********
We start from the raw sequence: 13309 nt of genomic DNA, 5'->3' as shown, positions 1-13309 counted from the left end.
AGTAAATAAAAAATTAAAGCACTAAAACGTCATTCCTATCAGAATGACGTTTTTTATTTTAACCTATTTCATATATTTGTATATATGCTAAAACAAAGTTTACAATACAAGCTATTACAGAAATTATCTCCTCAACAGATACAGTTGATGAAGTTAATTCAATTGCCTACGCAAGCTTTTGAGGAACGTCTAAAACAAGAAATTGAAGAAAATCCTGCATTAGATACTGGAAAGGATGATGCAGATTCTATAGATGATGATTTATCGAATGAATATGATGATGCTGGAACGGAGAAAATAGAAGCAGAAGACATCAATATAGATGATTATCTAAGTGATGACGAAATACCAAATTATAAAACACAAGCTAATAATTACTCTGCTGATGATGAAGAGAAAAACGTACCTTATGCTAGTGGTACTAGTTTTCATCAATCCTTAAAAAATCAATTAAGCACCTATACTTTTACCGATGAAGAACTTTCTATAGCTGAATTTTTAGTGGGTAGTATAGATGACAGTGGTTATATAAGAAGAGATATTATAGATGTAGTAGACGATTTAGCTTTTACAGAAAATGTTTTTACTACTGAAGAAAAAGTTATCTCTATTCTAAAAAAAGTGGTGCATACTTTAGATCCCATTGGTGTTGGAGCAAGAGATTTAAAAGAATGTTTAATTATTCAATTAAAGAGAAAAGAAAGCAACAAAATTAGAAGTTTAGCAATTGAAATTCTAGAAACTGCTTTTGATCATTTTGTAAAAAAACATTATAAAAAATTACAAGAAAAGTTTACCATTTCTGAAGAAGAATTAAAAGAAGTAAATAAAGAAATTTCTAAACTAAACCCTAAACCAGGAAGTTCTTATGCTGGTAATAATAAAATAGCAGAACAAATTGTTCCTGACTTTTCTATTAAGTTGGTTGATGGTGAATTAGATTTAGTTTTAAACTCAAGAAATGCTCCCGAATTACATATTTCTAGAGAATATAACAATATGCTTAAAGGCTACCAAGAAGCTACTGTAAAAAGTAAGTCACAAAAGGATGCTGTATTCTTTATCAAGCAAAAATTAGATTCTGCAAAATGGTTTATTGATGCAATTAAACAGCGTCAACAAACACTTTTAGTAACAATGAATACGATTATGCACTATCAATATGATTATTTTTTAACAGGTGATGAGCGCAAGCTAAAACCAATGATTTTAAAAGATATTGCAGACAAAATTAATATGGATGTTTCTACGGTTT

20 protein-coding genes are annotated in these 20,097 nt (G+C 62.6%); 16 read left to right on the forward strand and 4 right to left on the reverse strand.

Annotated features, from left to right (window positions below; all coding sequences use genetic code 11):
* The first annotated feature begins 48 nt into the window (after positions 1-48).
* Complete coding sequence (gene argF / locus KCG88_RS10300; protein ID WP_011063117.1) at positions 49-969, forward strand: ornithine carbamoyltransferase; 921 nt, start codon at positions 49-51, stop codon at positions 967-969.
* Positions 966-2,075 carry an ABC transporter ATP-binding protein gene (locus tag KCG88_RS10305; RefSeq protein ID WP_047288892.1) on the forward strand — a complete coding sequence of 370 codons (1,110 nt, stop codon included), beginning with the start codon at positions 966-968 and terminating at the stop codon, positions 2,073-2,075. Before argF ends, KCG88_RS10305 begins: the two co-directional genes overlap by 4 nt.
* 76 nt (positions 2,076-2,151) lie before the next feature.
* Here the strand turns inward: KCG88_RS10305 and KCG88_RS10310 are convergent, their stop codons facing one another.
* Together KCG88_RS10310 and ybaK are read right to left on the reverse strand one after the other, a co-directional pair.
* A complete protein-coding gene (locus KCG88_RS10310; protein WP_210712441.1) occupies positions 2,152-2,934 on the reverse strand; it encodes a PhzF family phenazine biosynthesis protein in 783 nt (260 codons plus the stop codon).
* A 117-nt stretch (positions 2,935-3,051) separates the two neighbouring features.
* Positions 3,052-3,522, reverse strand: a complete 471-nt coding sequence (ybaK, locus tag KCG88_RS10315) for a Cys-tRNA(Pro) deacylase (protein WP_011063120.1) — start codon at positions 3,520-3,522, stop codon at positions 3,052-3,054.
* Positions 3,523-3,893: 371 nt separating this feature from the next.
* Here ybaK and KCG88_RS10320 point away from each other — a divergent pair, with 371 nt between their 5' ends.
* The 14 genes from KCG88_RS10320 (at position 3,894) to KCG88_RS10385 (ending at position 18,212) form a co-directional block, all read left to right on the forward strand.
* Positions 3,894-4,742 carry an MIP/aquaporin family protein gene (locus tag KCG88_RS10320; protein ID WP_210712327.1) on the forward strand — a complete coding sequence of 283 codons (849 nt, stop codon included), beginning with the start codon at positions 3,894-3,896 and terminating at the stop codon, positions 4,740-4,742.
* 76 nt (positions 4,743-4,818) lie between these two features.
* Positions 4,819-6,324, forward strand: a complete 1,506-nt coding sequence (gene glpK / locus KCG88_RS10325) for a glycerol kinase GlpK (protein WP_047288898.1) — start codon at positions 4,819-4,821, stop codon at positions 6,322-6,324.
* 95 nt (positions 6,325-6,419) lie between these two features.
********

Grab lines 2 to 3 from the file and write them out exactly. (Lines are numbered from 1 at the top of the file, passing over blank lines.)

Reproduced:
AGTAAATAAAAAATTAAAGCACTAAAACGTCATTCCTATCAGAATGACGTTTTTTATTTTAACCTATTTCATATATTTGTATATATGCTAAAACAAAGTTTACAATACAAGCTATTACAGAAATTATCTCCTCAACAGATACAGTTGATGAAGTTAATTCAATTGCCTACGCAAGCTTTTGAGGAACGTCTAAAACAAGAAATTGAAGAAAATCCTGCATTAGATACTGGAAAGGATGATGCAGATTCTATAGATGATGATTTATCGAATGAATATGATGATGCTGGAACGGAGAAAATAGAAGCAGAAGACATCAATATAGATGATTATCTAAGTGATGACGAAATACCAAATTATAAAACACAAGCTAATAATTACTCTGCTGATGATGAAGAGAAAAACGTACCTTATGCTAGTGGTACTAGTTTTCATCAATCCTTAAAAAATCAATTAAGCACCTATACTTTTACCGATGAAGAACTTTCTATAGCTGAATTTTTAGTGGGTAGTATAGATGACAGTGGTTATATAAGAAGAGATATTATAGATGTAGTAGACGATTTAGCTTTTACAGAAAATGTTTTTACTACTGAAGAAAAAGTTATCTCTATTCTAAAAAAAGTGGTGCATACTTTAGATCCCATTGGTGTTGGAGCAAGAGATTTAAAAGAATGTTTAATTATTCAATTAAAGAGAAAAGAAAGCAACAAAATTAGAAGTTTAGCAATTGAAATTCTAGAAACTGCTTTTGATCATTTTGTAAAAAAACATTATAAAAAATTACAAGAAAAGTTTACCATTTCTGAAGAAGAATTAAAAGAAGTAAATAAAGAAATTTCTAAACTAAACCCTAAACCAGGAAGTTCTTATGCTGGTAATAATAAAATAGCAGAACAAATTGTTCCTGACTTTTCTATTAAGTTGGTTGATGGTGAATTAGATTTAGTTTTAAACTCAAGAAATGCTCCCGAATTACATATTTCTAGAGAATATAACAATATGCTTAAAGGCTACCAAGAAGCTACTGTAAAAAGTAAGTCACAAAAGGATGCTGTATTCTTTATCAAGCAAAAATTAGATTCTGCAAAATGGTTTATTGATGCAATTAAACAGCGTCAACAAACACTTTTAGTAACAATGAATACGATTATGCACTATCAATATGATTATTTTTTAACAGGTGATGAGCGCAAGCTAAAACCAATGATTTTAAAAGATATTGCAGACAAAATTAATATGGATGTTTCTACGGTTT

20 protein-coding genes are annotated in these 20,097 nt (G+C 62.6%); 16 read left to right on the forward strand and 4 right to left on the reverse strand.